Our research, education and advocacy programs in 2013 contributed advances that are helping to solve the cruel mystery of lupus.
CEO Insights and Foresight
By Sandra C. Raymond, Lupus Foundation of America President and CEO
As 2013 comes to an end, I think about the statements key members of the lupus community have made about the strategic leadership and vision of the Lupus Foundation of America (LFA) and the advances we have made over the years.
Almost every day, people with lupus and their families, key lupus research leaders, representatives of industry, Congressional champions and federal agency staff thank and commend us for tackling the tough research issues. They encourage us to continue our work to advance the discovery of new treatments and expand public awareness. They value and understand that while we must expand medical research on lupus, providing essential services, support and care to those who are coping with the disease now is essential! And they recognize the unparalleled leadership of our affiliated chapter network across the United States and our partners worldwide. Today, we eagerly look forward to continuing our work with the entire lupus community to strengthen and advance the field.
The Lupus Landscape
The lupus research landscape has many challenges but today we have more data with which to meet those obstacles. One barrier that continues to confound the effort to find new, safe, effective and tolerable treatments for lupus is discovering better ways to design clinical trials. In an effort to tackle this problem, we initiated a project to pool clinical trial data (de-identified) from six major pharmaceutical companies. Our biostatisticians are performing multiple analyses which may offer clues on ways to better design clinical trials. Findings have already been presented at major scientific meetings of medical organizations and federal agencies.
The Lupus Foundation of America has launched many firsts in lupus, such as stimulating Congressional support for the largest lupus prevalence study ever conducted and opening up the Department of Defense’s medical research program to include lupus - a combined total of $40 million in new funds for lupus research. We have also created an online portal that trains health professionals on instruments used in clinical studies. The National Institutes of Health is now using the portal joining more than 3,500 clinical trial doctors from 53 countries, further demonstrating the tool’s value to improve outcomes in clinical trials.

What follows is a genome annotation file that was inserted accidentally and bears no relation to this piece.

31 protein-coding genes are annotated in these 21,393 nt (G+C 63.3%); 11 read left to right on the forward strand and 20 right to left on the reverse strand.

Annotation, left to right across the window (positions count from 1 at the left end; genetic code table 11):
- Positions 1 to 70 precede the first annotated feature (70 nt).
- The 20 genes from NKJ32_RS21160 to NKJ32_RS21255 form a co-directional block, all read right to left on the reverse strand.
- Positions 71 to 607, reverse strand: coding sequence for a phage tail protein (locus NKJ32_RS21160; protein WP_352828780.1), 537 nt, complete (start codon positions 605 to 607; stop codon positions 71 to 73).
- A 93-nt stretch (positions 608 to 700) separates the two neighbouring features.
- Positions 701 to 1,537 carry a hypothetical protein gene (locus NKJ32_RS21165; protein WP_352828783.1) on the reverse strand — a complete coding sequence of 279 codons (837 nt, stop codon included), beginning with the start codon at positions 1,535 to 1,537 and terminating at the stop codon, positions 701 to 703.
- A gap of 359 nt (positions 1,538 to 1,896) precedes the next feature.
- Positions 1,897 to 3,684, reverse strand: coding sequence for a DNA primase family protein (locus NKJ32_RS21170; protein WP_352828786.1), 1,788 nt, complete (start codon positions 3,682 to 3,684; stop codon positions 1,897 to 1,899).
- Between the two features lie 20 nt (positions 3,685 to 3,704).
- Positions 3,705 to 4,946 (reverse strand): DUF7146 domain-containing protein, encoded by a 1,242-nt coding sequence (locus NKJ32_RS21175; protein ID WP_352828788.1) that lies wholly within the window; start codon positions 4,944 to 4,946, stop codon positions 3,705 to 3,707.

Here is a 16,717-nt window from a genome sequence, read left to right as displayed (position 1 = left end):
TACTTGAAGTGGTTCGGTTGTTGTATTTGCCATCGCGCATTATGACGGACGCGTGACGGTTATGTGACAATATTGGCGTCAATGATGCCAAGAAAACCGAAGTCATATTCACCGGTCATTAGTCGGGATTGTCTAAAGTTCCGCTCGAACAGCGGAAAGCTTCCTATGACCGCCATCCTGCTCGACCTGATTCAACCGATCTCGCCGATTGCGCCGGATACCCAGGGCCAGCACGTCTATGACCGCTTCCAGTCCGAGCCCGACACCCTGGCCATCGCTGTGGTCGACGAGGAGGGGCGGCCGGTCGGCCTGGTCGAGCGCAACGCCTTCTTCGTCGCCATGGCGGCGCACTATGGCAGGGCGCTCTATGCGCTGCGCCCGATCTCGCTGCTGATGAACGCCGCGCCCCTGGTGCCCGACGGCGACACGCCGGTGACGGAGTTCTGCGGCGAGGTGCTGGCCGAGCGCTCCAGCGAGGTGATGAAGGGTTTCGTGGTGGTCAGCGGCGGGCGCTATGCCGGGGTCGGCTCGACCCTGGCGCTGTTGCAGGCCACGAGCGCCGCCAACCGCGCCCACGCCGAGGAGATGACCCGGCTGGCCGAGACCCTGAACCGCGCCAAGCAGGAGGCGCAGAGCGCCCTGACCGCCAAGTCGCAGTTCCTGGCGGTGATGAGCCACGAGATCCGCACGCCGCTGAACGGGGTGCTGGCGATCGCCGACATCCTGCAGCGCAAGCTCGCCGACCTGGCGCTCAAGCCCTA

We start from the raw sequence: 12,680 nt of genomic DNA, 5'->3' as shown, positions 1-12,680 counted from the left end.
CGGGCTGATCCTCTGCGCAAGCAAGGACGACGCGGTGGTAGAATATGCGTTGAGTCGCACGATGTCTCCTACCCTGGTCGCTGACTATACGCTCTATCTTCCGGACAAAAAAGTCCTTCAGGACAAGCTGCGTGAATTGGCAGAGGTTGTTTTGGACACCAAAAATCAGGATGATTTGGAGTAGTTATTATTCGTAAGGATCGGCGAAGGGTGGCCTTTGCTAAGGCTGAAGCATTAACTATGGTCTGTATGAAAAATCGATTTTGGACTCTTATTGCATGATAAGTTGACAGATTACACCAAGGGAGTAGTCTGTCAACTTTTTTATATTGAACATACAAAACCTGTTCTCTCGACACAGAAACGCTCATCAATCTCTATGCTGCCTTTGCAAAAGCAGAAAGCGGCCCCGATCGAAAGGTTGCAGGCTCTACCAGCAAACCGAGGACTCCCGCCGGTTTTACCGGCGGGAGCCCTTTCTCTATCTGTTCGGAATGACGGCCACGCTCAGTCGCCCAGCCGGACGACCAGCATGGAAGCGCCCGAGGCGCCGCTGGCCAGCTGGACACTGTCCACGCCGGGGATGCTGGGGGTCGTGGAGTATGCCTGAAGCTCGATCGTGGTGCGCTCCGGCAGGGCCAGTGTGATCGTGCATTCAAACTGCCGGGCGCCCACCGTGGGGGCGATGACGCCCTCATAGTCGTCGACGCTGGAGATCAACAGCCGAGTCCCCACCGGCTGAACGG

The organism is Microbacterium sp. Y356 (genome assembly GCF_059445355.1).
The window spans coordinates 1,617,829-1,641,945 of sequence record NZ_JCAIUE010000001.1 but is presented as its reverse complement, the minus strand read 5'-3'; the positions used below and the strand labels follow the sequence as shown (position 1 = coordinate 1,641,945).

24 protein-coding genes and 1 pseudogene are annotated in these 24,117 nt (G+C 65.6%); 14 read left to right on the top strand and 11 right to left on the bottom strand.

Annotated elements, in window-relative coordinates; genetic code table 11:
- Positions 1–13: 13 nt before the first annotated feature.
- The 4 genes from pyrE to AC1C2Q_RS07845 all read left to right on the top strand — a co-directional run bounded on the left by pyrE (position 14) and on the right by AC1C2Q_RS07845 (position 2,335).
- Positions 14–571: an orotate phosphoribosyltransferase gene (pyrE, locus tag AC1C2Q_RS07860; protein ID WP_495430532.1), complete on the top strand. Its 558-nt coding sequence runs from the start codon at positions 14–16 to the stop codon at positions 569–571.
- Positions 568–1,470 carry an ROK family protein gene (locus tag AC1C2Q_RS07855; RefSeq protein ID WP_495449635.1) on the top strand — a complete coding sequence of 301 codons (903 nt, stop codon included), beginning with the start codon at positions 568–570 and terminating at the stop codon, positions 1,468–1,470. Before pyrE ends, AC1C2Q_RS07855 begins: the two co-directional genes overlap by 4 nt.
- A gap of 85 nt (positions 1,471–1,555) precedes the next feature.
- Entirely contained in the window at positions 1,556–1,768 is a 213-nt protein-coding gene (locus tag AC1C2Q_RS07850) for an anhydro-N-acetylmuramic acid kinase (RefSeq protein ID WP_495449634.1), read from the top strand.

As the public champion and authoritative source for information on lupus, we established the first and only national magazine for people with lupus and last month announced the launch of a new open access, peer-reviewed medical journal. We’ve moved the needle in lupus awareness through programs to engage lupus groups around the world in campaigns, partnered with federal agencies to secure and execute the first Ad Council campaign for lupus, and we work with celebrities to bring greater attention to the cause.
We believe there is great potential to find the causes and cures for lupus in the future. While the largest funders of medical research on lupus are the federal government and industry, we are particularly grateful and encouraged that more than two dozen pharmaceutical and biotechnology companies are now investing in the search for new lupus treatments. Congress (especially the Congressional Lupus Caucus we worked to establish in the House of Representatives) and federal agencies have begun to do more to support medical research for this underserved significant public health issue. We are also pleased the lupus community is working together more for efficient tackling of the looming obstacles. Greater collaboration — with outright consolidation of the numerous free-standing, local and some of the national lupus organizations — is needed to maximize comprehensive efforts to bring the disease under control and find cures.
Envisioning the Future, Key Priorities
Now more than ever, the lupus community must come together. We must devote our energies to accelerating the pace of research, but we must do it without sacrificing the many urgently needed services for people with lupus and programs that increase awareness of the impact of lupus. That is the dual strategic focus of the Lupus Foundation of America.
We have many priorities and in future blogs I want to discuss these with you. But right now, let me give you a few key priorities that can move the field forward. First, we must better define the spectrum of lupus to ensure it can be diagnosed accurately and treated appropriately. Second, we must encourage our key opinion leaders to come together to develop clinical and regulatory policy recommendations that have the potential to greatly advance the field and to support a major increase of federal funds for lupus research. And last in this discussion, regulatory agencies must adopt policies which recognize the uniqueness of lupus and be willing to accept adaptive, smaller trials for approval in an effort to de-risk the search for new, safe and effective lupus treatments.
To solve the cruel mystery of lupus, there are many other pillars that must be built to strengthen the field. Collaboration, dialogue, passion and hard work has begun but must be accelerated if we are to achieve our goals.
Congress passed the Consolidated Appropriations Act of 2014. While this funding brings some good news in the fight against lupus, the Act only restores some of the money to the NIH that was previously cut through the automatic spending reductions (sequestration).